But after spending a forced nearly 24 hours laying down doing nothing, I feel better than I have in weeks...maybe months. And that gave me the pause to examine the last weeks and see there were times my body was trying to get through to me. 

I loathe admitting low energy or any weakness. I push through with stubborn blinders on. Wake up at 4:55 to run 16 miles, load up two cars and throw a toddler party on a 95° day. Forgetting to eat enough or drink enough water until hours later because ...I have to set everything up! And then party time and all of that! There was no way around either the run or the party. But I could have drank more water, and refueled more strategically. I could have napped after, instead of inviting friends over. I could have found ways to make the life stuff less hard on my body.
Obviously my cake decorating skills really took a lot out of me ;)

Another lesson learned was that while we all know the facts, like it takes your body a full two weeks to recover from a long run, we don't often really physically see the full picture. For instance one of my tests was coming back out of range slightly, showing that my heart had been through something 'stressful'. Turns out that something was my 16 mile run. It had brought my ST (?) level .100th something out of range and came back to normal within 24 hours. My body was repairing itself from that run. My heart, everything was recovering and repairing. So easy days should be easy. Let your body repair for real. 

I'm not saying these things led to the fainting, no one knows, I'm just saying that taking the time to rest and think about ways I need to create balance is the silver lining I'm taking away from the experience. 
Lesson one: don't be bullheaded

LESSONS FROM MY HOSPITAL BED
  • Can't only act and think like an elite athlete when running, other lifestyle shifts need to happen (have a strategic fuel plan, a dedicated recovery plan, commit to sleep). 
  • Plan and pre-prepare nutrition especially for after big workouts and especially if the rest of the day is busy.
  • Recovery/sleep takes priority over fun or other things that can wait (staying up late binge watching Netflix, going OCD on the kitchen...).
  • Learn to manage stress levels, find techniques that work to lower stress. Jasyoga meditation FTW. (DYK stress can impair and slow recovery time?)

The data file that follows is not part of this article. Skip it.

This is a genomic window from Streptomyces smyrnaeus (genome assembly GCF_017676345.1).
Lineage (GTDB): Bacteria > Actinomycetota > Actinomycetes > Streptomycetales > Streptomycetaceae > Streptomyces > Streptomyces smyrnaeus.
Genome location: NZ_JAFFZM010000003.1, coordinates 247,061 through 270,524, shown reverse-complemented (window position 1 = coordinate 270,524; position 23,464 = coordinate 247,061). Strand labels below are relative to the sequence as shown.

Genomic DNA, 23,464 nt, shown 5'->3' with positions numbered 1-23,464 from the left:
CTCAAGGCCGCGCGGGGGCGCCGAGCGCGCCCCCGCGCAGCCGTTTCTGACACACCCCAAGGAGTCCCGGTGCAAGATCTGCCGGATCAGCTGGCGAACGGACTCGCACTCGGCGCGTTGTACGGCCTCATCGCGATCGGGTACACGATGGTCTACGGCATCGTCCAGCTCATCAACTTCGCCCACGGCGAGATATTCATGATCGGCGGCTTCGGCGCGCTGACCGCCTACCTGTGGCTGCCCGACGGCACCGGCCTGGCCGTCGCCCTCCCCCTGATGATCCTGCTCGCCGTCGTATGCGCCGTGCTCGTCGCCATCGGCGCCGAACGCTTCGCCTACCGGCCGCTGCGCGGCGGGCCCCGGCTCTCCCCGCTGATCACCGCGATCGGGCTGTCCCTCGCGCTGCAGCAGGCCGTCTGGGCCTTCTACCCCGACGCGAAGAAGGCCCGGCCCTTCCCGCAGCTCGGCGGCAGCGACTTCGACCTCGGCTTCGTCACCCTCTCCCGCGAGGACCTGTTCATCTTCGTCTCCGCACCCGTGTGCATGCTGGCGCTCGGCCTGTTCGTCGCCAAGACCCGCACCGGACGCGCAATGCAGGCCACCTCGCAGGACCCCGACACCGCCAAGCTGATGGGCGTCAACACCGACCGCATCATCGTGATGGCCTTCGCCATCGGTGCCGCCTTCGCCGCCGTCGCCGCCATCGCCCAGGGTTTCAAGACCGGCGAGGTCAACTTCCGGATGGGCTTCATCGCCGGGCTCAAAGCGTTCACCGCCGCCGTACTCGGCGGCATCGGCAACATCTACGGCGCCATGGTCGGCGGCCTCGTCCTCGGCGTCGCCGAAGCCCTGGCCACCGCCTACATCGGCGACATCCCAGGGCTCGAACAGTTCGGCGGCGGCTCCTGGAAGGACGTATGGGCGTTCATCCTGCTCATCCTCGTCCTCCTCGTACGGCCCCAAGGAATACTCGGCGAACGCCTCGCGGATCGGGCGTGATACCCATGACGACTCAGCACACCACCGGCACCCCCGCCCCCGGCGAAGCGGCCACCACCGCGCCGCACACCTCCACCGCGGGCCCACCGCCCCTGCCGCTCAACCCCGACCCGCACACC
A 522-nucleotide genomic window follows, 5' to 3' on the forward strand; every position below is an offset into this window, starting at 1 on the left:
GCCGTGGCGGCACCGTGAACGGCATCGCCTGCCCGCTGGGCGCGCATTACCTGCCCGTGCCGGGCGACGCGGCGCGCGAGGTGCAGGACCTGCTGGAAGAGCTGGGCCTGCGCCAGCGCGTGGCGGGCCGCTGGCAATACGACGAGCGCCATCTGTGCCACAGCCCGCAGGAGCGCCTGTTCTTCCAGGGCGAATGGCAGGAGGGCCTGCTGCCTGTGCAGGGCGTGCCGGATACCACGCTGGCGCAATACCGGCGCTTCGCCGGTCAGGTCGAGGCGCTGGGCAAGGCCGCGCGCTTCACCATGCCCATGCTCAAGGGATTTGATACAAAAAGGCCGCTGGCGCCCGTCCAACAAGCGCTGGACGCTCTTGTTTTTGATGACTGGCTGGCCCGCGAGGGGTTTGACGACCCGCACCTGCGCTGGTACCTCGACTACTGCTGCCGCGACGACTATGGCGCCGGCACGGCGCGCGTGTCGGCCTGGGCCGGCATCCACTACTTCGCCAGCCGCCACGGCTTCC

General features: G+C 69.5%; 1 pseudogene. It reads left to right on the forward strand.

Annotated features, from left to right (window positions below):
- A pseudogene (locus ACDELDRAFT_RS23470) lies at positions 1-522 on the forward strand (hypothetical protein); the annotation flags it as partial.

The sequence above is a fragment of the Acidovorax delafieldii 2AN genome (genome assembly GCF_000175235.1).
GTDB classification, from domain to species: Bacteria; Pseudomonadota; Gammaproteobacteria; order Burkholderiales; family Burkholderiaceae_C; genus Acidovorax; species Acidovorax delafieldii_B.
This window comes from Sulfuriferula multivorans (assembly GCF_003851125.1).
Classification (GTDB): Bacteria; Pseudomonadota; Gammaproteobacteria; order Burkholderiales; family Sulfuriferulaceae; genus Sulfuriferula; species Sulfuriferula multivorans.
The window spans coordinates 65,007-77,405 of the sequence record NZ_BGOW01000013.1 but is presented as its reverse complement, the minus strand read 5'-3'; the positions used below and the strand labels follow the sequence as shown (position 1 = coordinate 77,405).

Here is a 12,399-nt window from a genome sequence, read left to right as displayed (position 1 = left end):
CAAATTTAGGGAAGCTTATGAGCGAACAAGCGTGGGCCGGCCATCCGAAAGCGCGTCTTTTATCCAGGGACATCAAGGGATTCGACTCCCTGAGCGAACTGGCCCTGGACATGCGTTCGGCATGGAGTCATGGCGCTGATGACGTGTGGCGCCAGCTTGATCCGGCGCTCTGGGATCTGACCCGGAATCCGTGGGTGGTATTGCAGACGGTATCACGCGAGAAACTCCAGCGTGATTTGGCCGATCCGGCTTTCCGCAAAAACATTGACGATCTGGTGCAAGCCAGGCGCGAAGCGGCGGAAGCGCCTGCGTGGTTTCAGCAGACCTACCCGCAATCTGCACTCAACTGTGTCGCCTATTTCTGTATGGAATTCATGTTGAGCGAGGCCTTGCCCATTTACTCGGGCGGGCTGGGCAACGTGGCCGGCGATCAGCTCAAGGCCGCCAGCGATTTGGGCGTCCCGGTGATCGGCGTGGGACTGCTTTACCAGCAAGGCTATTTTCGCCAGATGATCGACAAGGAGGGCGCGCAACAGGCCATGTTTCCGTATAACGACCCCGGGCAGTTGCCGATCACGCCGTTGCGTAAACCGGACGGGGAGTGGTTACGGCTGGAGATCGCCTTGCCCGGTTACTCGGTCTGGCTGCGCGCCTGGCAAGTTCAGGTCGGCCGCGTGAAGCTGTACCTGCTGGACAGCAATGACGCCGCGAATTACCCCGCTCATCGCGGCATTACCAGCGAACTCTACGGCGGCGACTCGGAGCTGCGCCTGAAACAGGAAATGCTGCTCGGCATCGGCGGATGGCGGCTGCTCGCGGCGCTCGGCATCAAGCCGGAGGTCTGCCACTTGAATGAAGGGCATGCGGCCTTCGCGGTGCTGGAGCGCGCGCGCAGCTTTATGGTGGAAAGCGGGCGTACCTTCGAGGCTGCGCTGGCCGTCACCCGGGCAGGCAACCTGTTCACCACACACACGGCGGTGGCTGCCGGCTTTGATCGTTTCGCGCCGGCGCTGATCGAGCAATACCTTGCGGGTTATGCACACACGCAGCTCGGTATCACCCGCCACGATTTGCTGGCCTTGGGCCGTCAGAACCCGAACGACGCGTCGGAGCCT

• Just say no when possible/needed in these weeks leading up to NYC.
The cardiologist at Yakima was very thorough and patient in all explanations. He admitted the overnight was probably overkill after talking to me and understanding why some numbers had been elevated. But was a good full checkup, and good to have the heart on a 24 hour monitor. I asked if there was anything I should be changing in my lifestyle and aside from getting more electrolytes after hot long runs, nothing he could see. I was sent away with a clean bill of health. I'll be following up with my physician. But I feel great and with implementation of the life lessons hope to stay upright. ;) 
To do: install open air tubs for stress relief (Cherrywood B&B)


Tuesday, August 23, 2016

I'M RACING NYC MARATHON!


I'm thrilled to announce I'm racing the New York City Marathon this November! This is a HUGE, huge, HUGE bucket list life experience for me and I cannot wait to toe the line. Except that I can because of that whole getting in fighting shape thing...


Honestly though, that's the muted version of my excitement. Hard to do it justice. When I heard I'd been added to the lineup, I didn't stop shaking for hours. I had to verify three times it wasn't some late April Fools' joke. It's not! I am beyond honored and thrilled to be racing in November. 

And hello? You've seen the American line up, right? NYCM 16 just might be the cure to your Olympic hangover.
 
Kim Conley! (debut) 
Kellyn Taylor
Sara Hall!
Conley, Taylor and Hall all in the NYCM line up! (photo cred: image of sport)
Neely Spence Gracey!  


Molly Huddle! (debut)


Janet Bawcom  
(But wait, there's more! Read full line up here, minus my late addition. Get on it LetsRun: Sarah Mac Robinson 2:42:36.)

American only prize money for the first time in a decade should bring out a great race!

My training is going well, all detours aside. In reference to my previous blog I will say I was reminded that life and my body is to be respected...but not feared. I'm listening to my body and looking ahead - #mac2nyc to follow along! And of course, follow the blog for more to come as I gear up for November 6